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Longitudinal associations between physical activity and depression scores in Swedish women followed 32 years

Artikel i vetenskaplig tidskrift
Författare Pia Gudmundsson
Magnus Lindwall
Deborah Gustafson
Svante Östling
Tore Hällström
Margda Waern
Ingmar Skoog
Publicerad i Acta Psychiatrica Scandinavica
Volym 132
Nummer/häfte 6
Sidor 451–458
ISSN 0001-690X
Publiceringsår 2015
Publicerad vid Institutionen för neurovetenskap och fysiologi, sektionen för klinisk neurovetenskap och rehabilitering
Institutionen för neurovetenskap och fysiologi, sektionen för psykiatri och neurokemi
Psykologiska institutionen
Centrum för åldrande och hälsa (AgeCap)
Institutionen för kost- och idrottsvetenskap
Sidor 451–458
Språk en
Länkar dx.doi.org/10.1111/acps.12419
https://gup.ub.gu.se/file/181304
Ämnesord physical activity; depression scores; change
Ämneskategorier Folkhälsovetenskap, global hälsa, socialmedicin och epidemiologi

Sammanfattning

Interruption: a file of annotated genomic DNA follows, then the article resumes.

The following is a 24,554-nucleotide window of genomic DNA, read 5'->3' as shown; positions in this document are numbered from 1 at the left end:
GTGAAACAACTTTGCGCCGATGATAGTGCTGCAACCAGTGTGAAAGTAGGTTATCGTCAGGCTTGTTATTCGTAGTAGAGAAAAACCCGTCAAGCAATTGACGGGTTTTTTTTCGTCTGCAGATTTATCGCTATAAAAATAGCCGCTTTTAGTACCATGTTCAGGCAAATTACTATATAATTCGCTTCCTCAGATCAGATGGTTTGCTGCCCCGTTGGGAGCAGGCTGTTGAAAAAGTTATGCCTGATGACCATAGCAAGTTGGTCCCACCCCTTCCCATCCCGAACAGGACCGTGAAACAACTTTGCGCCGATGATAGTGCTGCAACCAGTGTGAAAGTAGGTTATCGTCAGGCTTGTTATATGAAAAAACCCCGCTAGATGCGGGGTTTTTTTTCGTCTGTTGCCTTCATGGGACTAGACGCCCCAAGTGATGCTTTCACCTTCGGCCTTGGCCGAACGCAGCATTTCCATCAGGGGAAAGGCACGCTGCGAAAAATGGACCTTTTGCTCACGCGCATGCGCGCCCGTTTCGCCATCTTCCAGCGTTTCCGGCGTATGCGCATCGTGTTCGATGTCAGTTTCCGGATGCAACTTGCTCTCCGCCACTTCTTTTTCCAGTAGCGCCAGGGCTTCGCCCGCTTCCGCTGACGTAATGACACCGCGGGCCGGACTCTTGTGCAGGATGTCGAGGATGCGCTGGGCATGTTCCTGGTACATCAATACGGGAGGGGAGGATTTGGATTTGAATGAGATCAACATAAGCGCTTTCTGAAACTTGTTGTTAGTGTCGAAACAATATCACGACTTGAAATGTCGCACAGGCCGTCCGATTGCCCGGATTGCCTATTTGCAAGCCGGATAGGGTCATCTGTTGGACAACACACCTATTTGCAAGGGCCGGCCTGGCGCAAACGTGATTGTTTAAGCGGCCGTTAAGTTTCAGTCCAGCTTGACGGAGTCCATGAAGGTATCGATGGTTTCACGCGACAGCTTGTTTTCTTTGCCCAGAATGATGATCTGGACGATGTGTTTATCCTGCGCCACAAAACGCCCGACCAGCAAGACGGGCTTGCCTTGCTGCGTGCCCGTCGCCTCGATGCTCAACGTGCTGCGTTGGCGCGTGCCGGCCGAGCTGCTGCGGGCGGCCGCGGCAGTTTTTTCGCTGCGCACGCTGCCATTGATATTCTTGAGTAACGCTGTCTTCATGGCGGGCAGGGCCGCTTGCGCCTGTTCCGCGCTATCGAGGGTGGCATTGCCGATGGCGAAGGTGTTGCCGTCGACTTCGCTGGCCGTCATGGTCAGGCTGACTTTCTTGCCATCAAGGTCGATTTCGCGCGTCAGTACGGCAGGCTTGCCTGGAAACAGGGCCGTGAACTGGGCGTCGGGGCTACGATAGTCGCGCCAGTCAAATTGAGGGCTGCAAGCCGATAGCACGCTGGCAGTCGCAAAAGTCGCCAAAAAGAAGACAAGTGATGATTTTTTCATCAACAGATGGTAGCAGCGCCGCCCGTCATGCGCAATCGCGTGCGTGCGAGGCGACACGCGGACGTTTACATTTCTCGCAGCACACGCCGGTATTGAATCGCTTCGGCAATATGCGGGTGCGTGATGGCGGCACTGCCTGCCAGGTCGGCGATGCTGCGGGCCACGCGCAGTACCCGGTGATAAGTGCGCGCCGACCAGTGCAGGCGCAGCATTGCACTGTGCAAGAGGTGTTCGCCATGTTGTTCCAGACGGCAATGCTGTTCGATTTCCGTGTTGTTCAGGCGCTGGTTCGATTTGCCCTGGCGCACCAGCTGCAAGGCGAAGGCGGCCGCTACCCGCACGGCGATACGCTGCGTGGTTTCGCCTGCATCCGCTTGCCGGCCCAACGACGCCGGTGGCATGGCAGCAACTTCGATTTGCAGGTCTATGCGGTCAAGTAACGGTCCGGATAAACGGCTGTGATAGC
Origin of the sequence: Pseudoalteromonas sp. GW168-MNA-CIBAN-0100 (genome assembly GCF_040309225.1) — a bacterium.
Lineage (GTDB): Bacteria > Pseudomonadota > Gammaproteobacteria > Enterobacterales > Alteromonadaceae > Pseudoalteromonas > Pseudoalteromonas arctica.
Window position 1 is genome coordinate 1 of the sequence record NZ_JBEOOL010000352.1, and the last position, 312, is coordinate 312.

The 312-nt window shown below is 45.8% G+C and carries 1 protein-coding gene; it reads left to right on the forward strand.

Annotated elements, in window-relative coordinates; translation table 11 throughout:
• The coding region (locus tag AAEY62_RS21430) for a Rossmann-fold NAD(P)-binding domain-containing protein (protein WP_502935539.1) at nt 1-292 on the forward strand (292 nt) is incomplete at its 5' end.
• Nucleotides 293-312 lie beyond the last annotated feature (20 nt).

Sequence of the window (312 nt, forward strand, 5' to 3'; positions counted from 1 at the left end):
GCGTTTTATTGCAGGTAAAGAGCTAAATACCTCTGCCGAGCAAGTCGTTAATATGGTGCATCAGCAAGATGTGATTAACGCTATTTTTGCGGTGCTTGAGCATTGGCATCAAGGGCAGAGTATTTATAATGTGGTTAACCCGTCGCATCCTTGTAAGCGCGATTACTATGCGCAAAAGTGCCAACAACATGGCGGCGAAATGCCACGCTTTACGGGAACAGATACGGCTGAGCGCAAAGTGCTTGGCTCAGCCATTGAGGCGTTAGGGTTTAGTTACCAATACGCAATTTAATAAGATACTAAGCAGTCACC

Objective: Physical activity is negatively associated with depressive symptoms. However, few studies consider dynamic associations of changes in physical activity and reciprocal relationships. This study aimed to perform comprehensive evaluations of relationships between physical activity and depression scores in women followed from mid- to late life. Method: The Prospective Population Study of Women in Gothenburg, Sweden, provided repeated measures of self-reported physical activity and depressive symptoms between 1974 and 2005 (baseline N = 676, 84.5% response rate). Depressive symptoms were assessed using the Montgomery–Åsberg Depression Rating Scale, and physical activity was evaluated by the Saltin–Grimby Physical Activity Level Scale. Latent growth curve analyses were used to evaluate associations of change, and cross-lagged models were used to study the reciprocal relationship between physical activity and depression scores. Results: At baseline, lower levels of physical activity were related to higher depression scores. Individuals with decreasing physical activity over time evidenced higher depression scores at 32-year follow-up. Higher average baseline depression score was related to declining levels of physical activity at subsequent examinations. Conclusion: Reduced physical activity may be a long-term consequence of depression. It is important to address individual changes in physical activity and not merely absolute levels of physical activity in relationship to depression.

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